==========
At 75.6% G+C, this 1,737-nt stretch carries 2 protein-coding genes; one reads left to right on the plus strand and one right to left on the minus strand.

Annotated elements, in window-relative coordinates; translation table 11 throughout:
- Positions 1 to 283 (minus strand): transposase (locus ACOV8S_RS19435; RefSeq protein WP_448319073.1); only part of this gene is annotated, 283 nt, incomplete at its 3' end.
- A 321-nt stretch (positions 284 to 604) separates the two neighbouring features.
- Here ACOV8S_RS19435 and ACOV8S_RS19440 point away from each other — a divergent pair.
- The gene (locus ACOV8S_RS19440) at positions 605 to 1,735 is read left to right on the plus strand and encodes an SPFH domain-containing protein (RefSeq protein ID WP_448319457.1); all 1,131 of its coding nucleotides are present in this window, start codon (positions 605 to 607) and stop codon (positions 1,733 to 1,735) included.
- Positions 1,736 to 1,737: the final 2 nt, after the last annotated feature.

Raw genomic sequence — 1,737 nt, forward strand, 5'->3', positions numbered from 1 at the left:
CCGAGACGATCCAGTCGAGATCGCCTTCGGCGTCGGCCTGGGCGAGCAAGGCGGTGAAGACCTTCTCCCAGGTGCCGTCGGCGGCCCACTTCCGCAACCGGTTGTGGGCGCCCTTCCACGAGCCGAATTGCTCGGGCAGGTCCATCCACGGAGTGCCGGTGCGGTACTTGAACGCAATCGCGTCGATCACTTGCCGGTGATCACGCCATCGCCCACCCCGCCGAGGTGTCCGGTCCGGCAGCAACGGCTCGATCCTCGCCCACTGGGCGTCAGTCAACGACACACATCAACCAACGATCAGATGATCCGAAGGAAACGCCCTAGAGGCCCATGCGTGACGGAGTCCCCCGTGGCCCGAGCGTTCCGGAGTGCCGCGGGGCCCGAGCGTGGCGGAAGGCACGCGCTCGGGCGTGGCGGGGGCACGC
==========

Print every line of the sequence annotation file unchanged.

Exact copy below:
At 75.6% G+C, this 1,737-nt stretch carries 2 protein-coding genes; one reads left to right on the plus strand and one right to left on the minus strand.

Annotated elements, in window-relative coordinates; translation table 11 throughout:
- Positions 1 to 283 (minus strand): transposase (locus ACOV8S_RS19435; RefSeq protein WP_448319073.1); only part of this gene is annotated, 283 nt, incomplete at its 3' end.
- A 321-nt stretch (positions 284 to 604) separates the two neighbouring features.
- Here ACOV8S_RS19435 and ACOV8S_RS19440 point away from each other — a divergent pair.
- The gene (locus ACOV8S_RS19440) at positions 605 to 1,735 is read left to right on the plus strand and encodes an SPFH domain-containing protein (RefSeq protein ID WP_448319457.1); all 1,131 of its coding nucleotides are present in this window, start codon (positions 605 to 607) and stop codon (positions 1,733 to 1,735) included.
- Positions 1,736 to 1,737: the final 2 nt, after the last annotated feature.

Raw genomic sequence — 1,737 nt, forward strand, 5'->3', positions numbered from 1 at the left:
CCGAGACGATCCAGTCGAGATCGCCTTCGGCGTCGGCCTGGGCGAGCAAGGCGGTGAAGACCTTCTCCCAGGTGCCGTCGGCGGCCCACTTCCGCAACCGGTTGTGGGCGCCCTTCCACGAGCCGAATTGCTCGGGCAGGTCCATCCACGGAGTGCCGGTGCGGTACTTGAACGCAATCGCGTCGATCACTTGCCGGTGATCACGCCATCGCCCACCCCGCCGAGGTGTCCGGTCCGGCAGCAACGGCTCGATCCTCGCCCACTGGGCGTCAGTCAACGACACACATCAACCAACGATCAGATGATCCGAAGGAAACGCCCTAGAGGCCCATGCGTGACGGAGTCCCCCGTGGCCCGAGCGTTCCGGAGTGCCGCGGGGCCCGAGCGTGGCGGAAGGCACGCGCTCGGGCGTGGCGGGGGCACGC